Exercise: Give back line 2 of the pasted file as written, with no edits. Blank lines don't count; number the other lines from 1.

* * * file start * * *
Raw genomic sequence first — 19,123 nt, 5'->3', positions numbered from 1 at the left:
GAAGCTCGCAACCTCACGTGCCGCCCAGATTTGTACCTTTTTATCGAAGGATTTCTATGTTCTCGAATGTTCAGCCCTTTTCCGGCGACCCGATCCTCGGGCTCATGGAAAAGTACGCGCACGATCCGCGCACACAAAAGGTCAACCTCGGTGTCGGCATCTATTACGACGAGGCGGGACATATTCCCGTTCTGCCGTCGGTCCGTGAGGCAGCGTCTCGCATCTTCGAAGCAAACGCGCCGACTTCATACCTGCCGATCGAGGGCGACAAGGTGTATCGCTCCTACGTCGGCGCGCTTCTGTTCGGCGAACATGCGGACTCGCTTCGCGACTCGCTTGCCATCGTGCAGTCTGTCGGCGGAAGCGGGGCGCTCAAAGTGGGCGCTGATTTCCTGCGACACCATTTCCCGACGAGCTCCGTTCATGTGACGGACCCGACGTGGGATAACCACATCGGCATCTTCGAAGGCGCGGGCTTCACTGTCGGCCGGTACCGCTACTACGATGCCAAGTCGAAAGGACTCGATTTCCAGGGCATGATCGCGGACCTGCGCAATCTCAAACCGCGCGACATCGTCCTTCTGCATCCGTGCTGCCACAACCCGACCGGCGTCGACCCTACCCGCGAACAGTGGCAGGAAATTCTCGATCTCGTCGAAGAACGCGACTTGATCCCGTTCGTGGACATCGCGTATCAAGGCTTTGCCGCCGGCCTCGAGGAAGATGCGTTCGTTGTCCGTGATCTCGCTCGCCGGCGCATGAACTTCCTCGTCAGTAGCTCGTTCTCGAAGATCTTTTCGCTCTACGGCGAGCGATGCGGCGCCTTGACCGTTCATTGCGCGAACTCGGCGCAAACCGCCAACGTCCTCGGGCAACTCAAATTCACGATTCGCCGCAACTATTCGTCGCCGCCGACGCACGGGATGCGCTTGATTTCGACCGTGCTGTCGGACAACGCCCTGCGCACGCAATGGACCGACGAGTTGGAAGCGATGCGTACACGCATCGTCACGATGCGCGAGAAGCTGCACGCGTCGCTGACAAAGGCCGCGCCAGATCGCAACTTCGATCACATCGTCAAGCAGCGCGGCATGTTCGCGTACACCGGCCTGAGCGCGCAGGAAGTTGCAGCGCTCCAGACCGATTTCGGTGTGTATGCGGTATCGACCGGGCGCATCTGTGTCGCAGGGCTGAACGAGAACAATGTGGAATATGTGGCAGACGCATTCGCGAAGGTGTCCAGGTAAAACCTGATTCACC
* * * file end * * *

GAAGCTCGCAACCTCACGTGCCGCCCAGATTTGTACCTTTTTATCGAAGGATTTCTATGTTCTCGAATGTTCAGCCCTTTTCCGGCGACCCGATCCTCGGGCTCATGGAAAAGTACGCGCACGATCCGCGCACACAAAAGGTCAACCTCGGTGTCGGCATCTATTACGACGAGGCGGGACATATTCCCGTTCTGCCGTCGGTCCGTGAGGCAGCGTCTCGCATCTTCGAAGCAAACGCGCCGACTTCATACCTGCCGATCGAGGGCGACAAGGTGTATCGCTCCTACGTCGGCGCGCTTCTGTTCGGCGAACATGCGGACTCGCTTCGCGACTCGCTTGCCATCGTGCAGTCTGTCGGCGGAAGCGGGGCGCTCAAAGTGGGCGCTGATTTCCTGCGACACCATTTCCCGACGAGCTCCGTTCATGTGACGGACCCGACGTGGGATAACCACATCGGCATCTTCGAAGGCGCGGGCTTCACTGTCGGCCGGTACCGCTACTACGATGCCAAGTCGAAAGGACTCGATTTCCAGGGCATGATCGCGGACCTGCGCAATCTCAAACCGCGCGACATCGTCCTTCTGCATCCGTGCTGCCACAACCCGACCGGCGTCGACCCTACCCGCGAACAGTGGCAGGAAATTCTCGATCTCGTCGAAGAACGCGACTTGATCCCGTTCGTGGACATCGCGTATCAAGGCTTTGCCGCCGGCCTCGAGGAAGATGCGTTCGTTGTCCGTGATCTCGCTCGCCGGCGCATGAACTTCCTCGTCAGTAGCTCGTTCTCGAAGATCTTTTCGCTCTACGGCGAGCGATGCGGCGCCTTGACCGTTCATTGCGCGAACTCGGCGCAAACCGCCAACGTCCTCGGGCAACTCAAATTCACGATTCGCCGCAACTATTCGTCGCCGCCGACGCACGGGATGCGCTTGATTTCGACCGTGCTGTCGGACAACGCCCTGCGCACGCAATGGACCGACGAGTTGGAAGCGATGCGTACACGCATCGTCACGATGCGCGAGAAGCTGCACGCGTCGCTGACAAAGGCCGCGCCAGATCGCAACTTCGATCACATCGTCAAGCAGCGCGGCATGTTCGCGTACACCGGCCTGAGCGCGCAGGAAGTTGCAGCGCTCCAGACCGATTTCGGTGTGTATGCGGTATCGACCGGGCGCATCTGTGTCGCAGGGCTGAACGAGAACAATGTGGAATATGTGGCAGACGCATTCGCGAAGGTGTCCAGGTAAAACCTGATTCACC